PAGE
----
Governments Are Crafting Ways to Regulate Streaming Media

In the last 10 years, streaming media companies have changed the film and television landscape, and government authorities have struggled to figure out if the companies should be regulated as broadcasters, video rental owners or in some completely new way. Netflix will, once again, not make an appearance at the Cannes Film Festival but across Europe, Amazon, Disney and Netflix are becoming an integral part of the film and TV industry. Streaming is big business in the EU, and the European Commission is developing new rules to regulate it. Continue reading Governments Are Crafting Ways to Regulate Streaming Media

ETC Execs to Present at Hollywood IT Society Spring Summit

The Hollywood IT Society (HITS) is a community of technologists representing the Hollywood studios, independent content creators and their supporting information technology partners. On Wednesday, May 12, the annual Spring Hollywood IT Summit — HITS Spring: Hollywood Innovation & Transformation Summit — will include presentations by ETC@USC’s Erik Weaver, director of Adaptive Production and Special Projects, and Yves Bergquist, director of ETC’s AI & Neuroscience in Media Project. Presented by HITS and the Media & Entertainment Services Alliance (MESA), the event features 50+ speakers and more than 20 breakout sessions. Registration is available via Eventbrite. Continue reading ETC Execs to Present at Hollywood IT Society Spring Summit

Streamers Invest in Global Local Productions to Attract Subs

Emulating Netflix’s international strategy, Disney, Amazon and other companies with streaming services are heavily investing in local-language productions globally, to woo international subscribers. Formerly, Hollywood shipped dubbed or subtitled domestic movies and TV shows. These companies are fueling a boom of movie and TV production in Hindi, French, Portuguese, German, Polish and other languages. The Motion Picture Association reported that global subscriptions reached 1.1+ billion last year, rising from 400 million in 2016. Continue reading Streamers Invest in Global Local Productions to Attract Subs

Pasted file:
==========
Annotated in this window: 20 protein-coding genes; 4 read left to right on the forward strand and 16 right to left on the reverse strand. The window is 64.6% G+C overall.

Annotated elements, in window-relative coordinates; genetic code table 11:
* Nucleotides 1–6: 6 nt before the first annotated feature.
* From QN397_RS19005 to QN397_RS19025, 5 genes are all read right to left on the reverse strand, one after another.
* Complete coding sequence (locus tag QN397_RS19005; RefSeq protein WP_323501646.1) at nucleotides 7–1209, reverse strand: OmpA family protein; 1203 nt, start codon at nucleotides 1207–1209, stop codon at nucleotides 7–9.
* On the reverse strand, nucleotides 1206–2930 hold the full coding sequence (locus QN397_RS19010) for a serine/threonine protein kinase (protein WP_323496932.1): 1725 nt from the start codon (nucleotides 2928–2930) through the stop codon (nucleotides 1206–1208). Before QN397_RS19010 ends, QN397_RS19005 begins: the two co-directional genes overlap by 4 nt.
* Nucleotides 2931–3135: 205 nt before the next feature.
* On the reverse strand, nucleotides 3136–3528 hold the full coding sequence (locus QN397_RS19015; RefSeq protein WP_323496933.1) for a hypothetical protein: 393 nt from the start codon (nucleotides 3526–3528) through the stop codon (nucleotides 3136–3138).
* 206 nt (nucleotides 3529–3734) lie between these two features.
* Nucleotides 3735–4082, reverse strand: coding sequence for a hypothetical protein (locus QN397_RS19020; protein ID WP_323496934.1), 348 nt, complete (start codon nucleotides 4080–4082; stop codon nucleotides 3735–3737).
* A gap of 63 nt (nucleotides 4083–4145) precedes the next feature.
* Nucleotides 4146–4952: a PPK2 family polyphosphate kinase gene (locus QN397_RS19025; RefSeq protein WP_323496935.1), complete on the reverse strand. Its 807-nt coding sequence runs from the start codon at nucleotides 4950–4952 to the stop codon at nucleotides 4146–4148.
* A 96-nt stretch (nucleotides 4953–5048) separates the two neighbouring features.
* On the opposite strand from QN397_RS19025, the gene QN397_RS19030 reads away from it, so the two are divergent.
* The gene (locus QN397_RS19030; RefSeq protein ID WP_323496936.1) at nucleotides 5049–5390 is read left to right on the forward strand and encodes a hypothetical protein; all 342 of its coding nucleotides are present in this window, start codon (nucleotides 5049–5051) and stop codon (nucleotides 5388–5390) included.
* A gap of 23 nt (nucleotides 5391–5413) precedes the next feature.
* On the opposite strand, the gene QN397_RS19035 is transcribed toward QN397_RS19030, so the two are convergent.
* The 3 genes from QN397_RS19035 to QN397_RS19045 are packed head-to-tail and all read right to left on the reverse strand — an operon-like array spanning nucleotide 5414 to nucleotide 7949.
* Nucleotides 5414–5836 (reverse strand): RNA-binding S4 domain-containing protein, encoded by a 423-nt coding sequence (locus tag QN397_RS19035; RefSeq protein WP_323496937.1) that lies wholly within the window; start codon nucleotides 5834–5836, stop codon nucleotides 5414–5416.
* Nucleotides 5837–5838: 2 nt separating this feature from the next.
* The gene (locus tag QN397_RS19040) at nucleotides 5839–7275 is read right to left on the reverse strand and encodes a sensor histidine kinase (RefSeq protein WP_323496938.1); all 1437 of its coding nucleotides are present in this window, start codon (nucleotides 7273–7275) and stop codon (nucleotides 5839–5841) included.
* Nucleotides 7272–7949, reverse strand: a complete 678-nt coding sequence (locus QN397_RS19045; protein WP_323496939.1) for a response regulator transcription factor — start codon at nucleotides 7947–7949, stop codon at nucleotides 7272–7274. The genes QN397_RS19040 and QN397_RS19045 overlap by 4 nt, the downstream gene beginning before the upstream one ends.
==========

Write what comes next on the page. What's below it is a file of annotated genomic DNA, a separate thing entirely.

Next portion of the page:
ArcLight Cinemas, Pacific Theatres to Shut Down Operations

To the dismay of cinephiles, ArcLight Cinemas and Pacific Theatres are permanently shuttered, a victim of the COVID-19 pandemic. Among the company’s holdings is the historic Cinerama Dome on Sunset Boulevard in Hollywood. An IndieWire report stated that Pacific Theatres still owes $181,900 for its March 2021 rent on the Culver City ArcLight location, which could rise to $2.2 million for a full year. Parent company Decurion Corporation controlled 300+ screens in California, including 18 at the Americana at Brand mall in Glendale and 14 at The Grove in Los Angeles. Continue reading ArcLight Cinemas, Pacific Theatres to Shut Down Operations

HPA Tech Retreat: ETC’s ‘Ripple Effect’ Beta-Tests Safetyvis

When COVID-19 hit, Hollywood (and other filmmaking venues) came to a near standstill, with movie theaters closed and productions halted. As DigitalFilm Tree chief executive Ramy Katrib noted, the M&E business is “uniquely unsuited to social distancing.” But Katrib decided to leverage Cinecode, the tools his company built for virtual production, to see if he couldn’t come up with a way to “visualize” safety on the set. At the Entertainment Technology Center@USC, senior consultant Erik Weaver worked with Katrib and beta-tested the result on the live-action short “Ripple Effect.” Continue reading HPA Tech Retreat: ETC’s ‘Ripple Effect’ Beta-Tests Safetyvis